behavior recommend that owners take advantage of every safe
opportunity to expose young puppies to the great variety of
stimuli that they will experience in their lives. Enrolling in puppy
classes prior to three months of age can be an excellent means of
improving training, strengthening the human-animal bond, and
socializing puppies in an environment where risk of illness
can be minimized.
The Process of Socialization:
Puppies should be handled from birth, learning to accept
manipulation of all body parts. Every effort should be made to
expose them to as many different people, well-socialized animals,
situations, places, etc. as possible. Puppies should be encouraged to
explore, investigate, and manipulate late their
environments. Interactive toys and games, a variety of surfaces,
tunnels, steps, chutes, and other stimuli can enrich the puppy’s
environment. Puppies should accompany their breeders/owners
on as many car trips as possible. These exposures should continue
into adulthood to maintain an outgoing and sociable dog.
Puppy socialization classes can offer a safe and organized means
of socializing puppies and more quickly improve their
responsiveness to commands.
Visits to dog parks or other areas that are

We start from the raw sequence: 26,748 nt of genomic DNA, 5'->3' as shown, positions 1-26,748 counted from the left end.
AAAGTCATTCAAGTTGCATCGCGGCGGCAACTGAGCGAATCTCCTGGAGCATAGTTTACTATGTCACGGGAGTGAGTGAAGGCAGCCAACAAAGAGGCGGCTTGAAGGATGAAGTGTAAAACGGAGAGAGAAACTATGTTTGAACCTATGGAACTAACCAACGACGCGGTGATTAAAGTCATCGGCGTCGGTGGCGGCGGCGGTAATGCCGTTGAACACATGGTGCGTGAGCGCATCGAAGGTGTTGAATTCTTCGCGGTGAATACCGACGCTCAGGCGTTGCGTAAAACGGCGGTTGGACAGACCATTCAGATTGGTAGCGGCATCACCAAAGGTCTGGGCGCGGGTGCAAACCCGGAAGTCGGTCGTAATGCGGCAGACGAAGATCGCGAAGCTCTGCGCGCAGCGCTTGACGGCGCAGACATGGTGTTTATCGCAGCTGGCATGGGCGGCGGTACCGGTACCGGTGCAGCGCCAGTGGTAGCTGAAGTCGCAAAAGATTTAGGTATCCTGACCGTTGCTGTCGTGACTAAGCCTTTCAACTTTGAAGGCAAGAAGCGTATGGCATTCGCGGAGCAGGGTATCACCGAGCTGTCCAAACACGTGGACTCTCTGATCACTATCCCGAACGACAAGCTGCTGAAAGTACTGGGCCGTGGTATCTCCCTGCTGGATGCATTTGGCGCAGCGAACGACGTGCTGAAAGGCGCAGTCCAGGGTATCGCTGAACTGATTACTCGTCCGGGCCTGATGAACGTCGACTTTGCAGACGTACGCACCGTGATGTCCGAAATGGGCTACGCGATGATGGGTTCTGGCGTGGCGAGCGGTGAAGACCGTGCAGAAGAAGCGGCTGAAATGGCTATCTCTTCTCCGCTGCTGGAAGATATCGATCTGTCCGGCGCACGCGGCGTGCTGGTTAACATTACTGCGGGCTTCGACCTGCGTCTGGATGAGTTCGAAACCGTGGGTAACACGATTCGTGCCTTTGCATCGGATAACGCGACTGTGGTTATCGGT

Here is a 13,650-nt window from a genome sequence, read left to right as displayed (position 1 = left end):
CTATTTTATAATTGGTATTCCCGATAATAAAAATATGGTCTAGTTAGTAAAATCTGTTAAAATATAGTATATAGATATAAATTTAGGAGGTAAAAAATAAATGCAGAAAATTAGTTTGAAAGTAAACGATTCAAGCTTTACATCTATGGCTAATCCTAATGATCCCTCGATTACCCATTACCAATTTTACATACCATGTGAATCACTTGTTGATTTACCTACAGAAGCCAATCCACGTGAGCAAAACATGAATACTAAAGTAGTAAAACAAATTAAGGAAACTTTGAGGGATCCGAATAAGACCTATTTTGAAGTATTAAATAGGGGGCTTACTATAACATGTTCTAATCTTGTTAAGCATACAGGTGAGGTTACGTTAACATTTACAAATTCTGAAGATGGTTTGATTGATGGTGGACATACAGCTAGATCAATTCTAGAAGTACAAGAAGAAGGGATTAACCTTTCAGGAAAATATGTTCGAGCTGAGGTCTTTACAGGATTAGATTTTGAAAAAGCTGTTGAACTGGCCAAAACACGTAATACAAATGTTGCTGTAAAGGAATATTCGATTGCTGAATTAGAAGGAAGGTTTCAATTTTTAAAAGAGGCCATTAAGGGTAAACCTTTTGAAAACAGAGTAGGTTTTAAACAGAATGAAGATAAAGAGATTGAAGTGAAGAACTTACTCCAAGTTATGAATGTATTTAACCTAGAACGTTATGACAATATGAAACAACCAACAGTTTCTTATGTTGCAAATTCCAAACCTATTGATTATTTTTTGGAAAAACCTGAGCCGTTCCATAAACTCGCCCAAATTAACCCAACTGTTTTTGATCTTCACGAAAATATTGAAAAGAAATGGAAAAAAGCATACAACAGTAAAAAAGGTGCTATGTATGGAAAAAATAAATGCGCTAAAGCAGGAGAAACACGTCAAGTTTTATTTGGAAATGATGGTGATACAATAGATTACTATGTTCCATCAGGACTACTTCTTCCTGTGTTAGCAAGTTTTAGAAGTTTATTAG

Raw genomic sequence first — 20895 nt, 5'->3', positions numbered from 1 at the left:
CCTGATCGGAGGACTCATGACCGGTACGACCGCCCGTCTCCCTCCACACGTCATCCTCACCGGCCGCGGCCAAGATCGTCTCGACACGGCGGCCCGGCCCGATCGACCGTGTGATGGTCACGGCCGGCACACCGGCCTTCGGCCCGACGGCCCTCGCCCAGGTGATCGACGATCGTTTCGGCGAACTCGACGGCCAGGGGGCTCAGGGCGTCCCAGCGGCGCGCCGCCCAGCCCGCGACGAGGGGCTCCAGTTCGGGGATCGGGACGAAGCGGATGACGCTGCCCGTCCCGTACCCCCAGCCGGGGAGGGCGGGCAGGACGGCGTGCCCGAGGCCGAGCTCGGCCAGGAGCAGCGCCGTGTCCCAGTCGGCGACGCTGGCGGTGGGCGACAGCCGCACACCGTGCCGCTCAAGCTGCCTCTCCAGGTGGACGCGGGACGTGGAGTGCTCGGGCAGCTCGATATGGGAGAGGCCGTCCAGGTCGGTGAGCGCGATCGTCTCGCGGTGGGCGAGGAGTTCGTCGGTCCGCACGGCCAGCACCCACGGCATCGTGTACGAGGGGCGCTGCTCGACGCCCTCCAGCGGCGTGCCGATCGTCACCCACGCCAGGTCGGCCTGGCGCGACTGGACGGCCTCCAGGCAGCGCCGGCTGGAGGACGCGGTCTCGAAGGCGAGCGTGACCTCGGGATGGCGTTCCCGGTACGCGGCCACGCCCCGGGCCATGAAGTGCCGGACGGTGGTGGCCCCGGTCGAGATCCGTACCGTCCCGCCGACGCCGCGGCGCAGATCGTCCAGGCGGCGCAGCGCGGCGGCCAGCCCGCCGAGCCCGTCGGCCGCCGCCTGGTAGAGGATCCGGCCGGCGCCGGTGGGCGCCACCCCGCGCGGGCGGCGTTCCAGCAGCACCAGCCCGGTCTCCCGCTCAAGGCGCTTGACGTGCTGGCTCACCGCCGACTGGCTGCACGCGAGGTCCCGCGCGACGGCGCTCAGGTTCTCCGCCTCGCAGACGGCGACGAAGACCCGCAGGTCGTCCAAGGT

not sanitized and/or are highly trafficked by dogs of unknown
vaccination or disease status should be avoided.
Classes and at-home training should be based on positive
reinforcement with frequent rewards praise, petting, play and/
or treats. Positive and consistent training is associated with fewer
behavioral problems and greater obedience than methods that in
involve punishment and/or encourage human dominance.
Time must be scheduled for puppies to play alone with their
favorite toys (such as stuffed food toys) or take naps in safe places
such as crates or puppy pens. This teaches puppies to amuse
themselves, and may help to prevent problems of over
attachment to the owners. Continuing to offer dogs a wide
variety of experiences during their first year of life is also helpful in
preventing separation-related behavior.
Proper confinement training using pens or crates helps to ensure that
puppies have safe and secure places for rest and confinement.
Puppies that are used to being in a crate will be less stressed if they
must be hospitalized or be confined for travel by plane or car.
Crates should serve as comfort or play areas. Early and adequate
socialization and programs of positive training can go a long
way to preventing behavior problems and improving bonding
between humans and dogs. While the first three months is the
most important socialization period in a puppy’s life, owners of
puppies that have passed this milestone are strongly encouraged
to continue to socialize their puppies to as many people, pets,
and locations as is practical. However, owners of puppies
displaying fears should seek veterinary guidance.